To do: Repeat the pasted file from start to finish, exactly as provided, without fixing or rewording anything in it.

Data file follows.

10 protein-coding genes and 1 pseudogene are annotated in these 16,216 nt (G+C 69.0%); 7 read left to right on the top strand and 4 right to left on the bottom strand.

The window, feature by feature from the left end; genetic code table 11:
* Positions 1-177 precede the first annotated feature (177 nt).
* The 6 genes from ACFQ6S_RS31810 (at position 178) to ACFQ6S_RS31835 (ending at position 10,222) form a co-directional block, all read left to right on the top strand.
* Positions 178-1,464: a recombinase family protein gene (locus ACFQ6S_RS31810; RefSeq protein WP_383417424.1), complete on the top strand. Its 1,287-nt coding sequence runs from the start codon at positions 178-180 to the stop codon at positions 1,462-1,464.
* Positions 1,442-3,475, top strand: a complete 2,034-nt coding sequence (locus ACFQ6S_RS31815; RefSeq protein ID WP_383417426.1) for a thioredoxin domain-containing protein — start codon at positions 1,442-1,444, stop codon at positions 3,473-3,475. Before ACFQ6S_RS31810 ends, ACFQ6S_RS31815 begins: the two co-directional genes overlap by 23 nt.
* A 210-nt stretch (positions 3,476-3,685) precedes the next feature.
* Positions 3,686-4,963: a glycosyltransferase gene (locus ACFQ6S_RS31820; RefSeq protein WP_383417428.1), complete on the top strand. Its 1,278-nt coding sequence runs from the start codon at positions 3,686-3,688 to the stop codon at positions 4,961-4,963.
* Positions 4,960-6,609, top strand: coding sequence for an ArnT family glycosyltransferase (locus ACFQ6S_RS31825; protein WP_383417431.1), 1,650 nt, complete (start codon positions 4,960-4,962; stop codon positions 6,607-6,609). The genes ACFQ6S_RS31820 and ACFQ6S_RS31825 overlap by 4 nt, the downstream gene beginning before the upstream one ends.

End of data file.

10 protein-coding genes and 1 pseudogene are annotated in these 16,216 nt (G+C 69.0%); 7 read left to right on the top strand and 4 right to left on the bottom strand.

The window, feature by feature from the left end; genetic code table 11:
* Positions 1-177 precede the first annotated feature (177 nt).
* The 6 genes from ACFQ6S_RS31810 (at position 178) to ACFQ6S_RS31835 (ending at position 10,222) form a co-directional block, all read left to right on the top strand.
* Positions 178-1,464: a recombinase family protein gene (locus ACFQ6S_RS31810; RefSeq protein WP_383417424.1), complete on the top strand. Its 1,287-nt coding sequence runs from the start codon at positions 178-180 to the stop codon at positions 1,462-1,464.
* Positions 1,442-3,475, top strand: a complete 2,034-nt coding sequence (locus ACFQ6S_RS31815; RefSeq protein ID WP_383417426.1) for a thioredoxin domain-containing protein — start codon at positions 1,442-1,444, stop codon at positions 3,473-3,475. Before ACFQ6S_RS31810 ends, ACFQ6S_RS31815 begins: the two co-directional genes overlap by 23 nt.
* A 210-nt stretch (positions 3,476-3,685) precedes the next feature.
* Positions 3,686-4,963: a glycosyltransferase gene (locus ACFQ6S_RS31820; RefSeq protein WP_383417428.1), complete on the top strand. Its 1,278-nt coding sequence runs from the start codon at positions 3,686-3,688 to the stop codon at positions 4,961-4,963.
* Positions 4,960-6,609, top strand: coding sequence for an ArnT family glycosyltransferase (locus ACFQ6S_RS31825; protein WP_383417431.1), 1,650 nt, complete (start codon positions 4,960-4,962; stop codon positions 6,607-6,609). The genes ACFQ6S_RS31820 and ACFQ6S_RS31825 overlap by 4 nt, the downstream gene beginning before the upstream one ends.